Two men! What a treat for a very cold Saturday morning. But here I am in my Bugs Bunny onesie – mock all you want, haterz, but it’s very warm and my central heating is about as effectual as a cigarette would be in warming up the Albert Hall – and ready to meet the stars of our show.
Today we have Fiye, a 24-year-old account executive (For what? Where? I still don’t understand the insistence on using out of context job titles) and Shaun, 30 – so basically 100 in gay years – who is a charity director. But will Shaun be making (or accepting, of course) a considerable donation to Fiye this evening? Well we shall have to see. First, let’s see them in full and make silent, snap judgements about them based on what they have deemed acceptable to wear to a photoshoot.
Fiye is on the left btw. Read what happened in full on the date on the Guardian website (I may skip some of the more boring answers you see) and then return, wide-eyed and breathless to see which one I have decided to take against.
Fiye on Shaun | Shaun on Fiye
What were you hoping for?
To connect with someone, have a laugh and not spill any food down my white T.
It’s a source of great sadness to me that white T-shirts have been back in vogue for a while now. Why? Well, I am convinced that I look OK in them right until the very minute I leave the house and catch my reflection in the window of a parked Volvo. I wear them only to the gym now, as white T-shirts make me look wider than I actually feel – like I’m looking at a different map projection of my body – and also, to mirror Fiye’s anxiety here, I cannot go three seconds near food without getting some of it down myself. I am always very well turned-out but if you meet me after lunchtime then look closely and you will no doubt see whatever I had for lunch clinging onto the front of my top. This is why I live in navy.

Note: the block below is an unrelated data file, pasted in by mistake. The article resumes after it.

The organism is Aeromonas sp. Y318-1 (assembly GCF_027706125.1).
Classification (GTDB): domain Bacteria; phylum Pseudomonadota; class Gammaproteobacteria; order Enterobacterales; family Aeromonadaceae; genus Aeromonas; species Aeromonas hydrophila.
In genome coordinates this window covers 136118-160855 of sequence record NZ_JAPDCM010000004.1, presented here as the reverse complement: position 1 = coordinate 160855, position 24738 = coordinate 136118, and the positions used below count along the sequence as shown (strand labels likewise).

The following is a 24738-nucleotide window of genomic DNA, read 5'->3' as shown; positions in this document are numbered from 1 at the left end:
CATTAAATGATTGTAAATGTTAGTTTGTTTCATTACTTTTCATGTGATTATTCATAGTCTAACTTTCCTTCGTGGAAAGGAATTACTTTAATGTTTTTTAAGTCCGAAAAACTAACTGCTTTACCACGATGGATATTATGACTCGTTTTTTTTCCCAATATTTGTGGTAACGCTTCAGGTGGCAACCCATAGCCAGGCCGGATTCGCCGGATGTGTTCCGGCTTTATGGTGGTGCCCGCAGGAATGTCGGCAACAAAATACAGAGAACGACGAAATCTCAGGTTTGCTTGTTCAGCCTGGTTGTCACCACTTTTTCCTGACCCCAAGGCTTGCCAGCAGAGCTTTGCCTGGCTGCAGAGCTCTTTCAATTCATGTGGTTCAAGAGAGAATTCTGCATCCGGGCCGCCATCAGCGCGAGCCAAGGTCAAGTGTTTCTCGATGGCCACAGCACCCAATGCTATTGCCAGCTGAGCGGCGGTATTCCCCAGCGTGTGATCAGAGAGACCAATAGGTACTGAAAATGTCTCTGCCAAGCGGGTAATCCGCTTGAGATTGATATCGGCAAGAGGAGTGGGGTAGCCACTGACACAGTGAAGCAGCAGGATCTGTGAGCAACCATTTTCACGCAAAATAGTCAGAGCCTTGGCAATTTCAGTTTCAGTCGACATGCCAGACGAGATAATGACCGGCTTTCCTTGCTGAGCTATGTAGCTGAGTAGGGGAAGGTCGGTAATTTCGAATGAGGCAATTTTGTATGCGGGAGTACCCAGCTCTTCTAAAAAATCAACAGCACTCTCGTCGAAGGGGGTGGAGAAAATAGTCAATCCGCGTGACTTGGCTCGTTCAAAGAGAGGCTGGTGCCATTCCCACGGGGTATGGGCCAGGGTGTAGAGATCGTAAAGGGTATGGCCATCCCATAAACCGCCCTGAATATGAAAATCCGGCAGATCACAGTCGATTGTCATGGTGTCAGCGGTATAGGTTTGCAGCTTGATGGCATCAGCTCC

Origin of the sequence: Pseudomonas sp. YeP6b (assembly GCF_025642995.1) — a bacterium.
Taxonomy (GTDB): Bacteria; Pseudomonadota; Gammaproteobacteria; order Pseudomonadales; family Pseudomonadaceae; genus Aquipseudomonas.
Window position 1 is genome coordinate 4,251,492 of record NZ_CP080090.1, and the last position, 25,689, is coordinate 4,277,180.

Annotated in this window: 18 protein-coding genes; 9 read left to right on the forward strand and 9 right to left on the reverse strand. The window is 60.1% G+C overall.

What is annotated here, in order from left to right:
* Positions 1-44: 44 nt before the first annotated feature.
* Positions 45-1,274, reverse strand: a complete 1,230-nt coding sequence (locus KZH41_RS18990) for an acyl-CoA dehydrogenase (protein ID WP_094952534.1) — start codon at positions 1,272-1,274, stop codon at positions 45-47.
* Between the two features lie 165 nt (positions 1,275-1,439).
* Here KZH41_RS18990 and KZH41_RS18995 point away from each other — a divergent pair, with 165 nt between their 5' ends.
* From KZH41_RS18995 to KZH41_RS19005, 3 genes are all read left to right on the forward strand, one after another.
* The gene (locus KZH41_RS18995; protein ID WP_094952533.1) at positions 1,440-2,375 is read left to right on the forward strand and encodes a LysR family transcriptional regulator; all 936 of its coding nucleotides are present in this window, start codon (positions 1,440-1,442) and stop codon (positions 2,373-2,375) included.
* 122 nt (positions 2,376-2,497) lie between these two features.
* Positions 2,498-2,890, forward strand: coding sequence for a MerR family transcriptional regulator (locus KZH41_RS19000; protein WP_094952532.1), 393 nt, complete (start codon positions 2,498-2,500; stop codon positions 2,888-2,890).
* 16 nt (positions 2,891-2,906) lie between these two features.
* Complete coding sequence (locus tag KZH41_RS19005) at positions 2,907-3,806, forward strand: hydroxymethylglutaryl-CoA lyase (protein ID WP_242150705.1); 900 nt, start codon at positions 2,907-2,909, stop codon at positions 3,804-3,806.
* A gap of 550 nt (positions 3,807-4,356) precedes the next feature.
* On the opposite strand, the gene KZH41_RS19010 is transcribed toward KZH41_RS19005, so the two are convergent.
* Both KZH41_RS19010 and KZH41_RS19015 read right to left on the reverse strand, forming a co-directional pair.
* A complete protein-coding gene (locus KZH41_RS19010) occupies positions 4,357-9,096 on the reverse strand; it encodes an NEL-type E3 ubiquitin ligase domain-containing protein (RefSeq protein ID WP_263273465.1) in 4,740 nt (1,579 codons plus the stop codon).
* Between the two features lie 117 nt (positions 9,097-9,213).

As for “connect with someone” – if you want to do that, sit on LinkedIn for an hour.
What were you hoping for?
Good chat and lots of drinks.
The “lots of drinks” seems a really odd thing to say but it is in fact plot signposting that, once you read on, is about as subtle as a Carry On.
Nice hair, very warm and engaging.
Did we scroll back up to check out the hair? Yes we did. It seems in good condition. Hair is important, isn’t it? If I lost my hair I’d… well, I’d wear hats a lot more probably, but I know my life would be ruined. Also, the hair styling industry may well collapse given the amount of product I get through in a year. If my hair can’t withstand a force-12 tornado, then I feel I have failed.
“Very warm” – Shaun is three oil-filled radiators standing on top of one another under a raincoat.
Friendly and frazzled.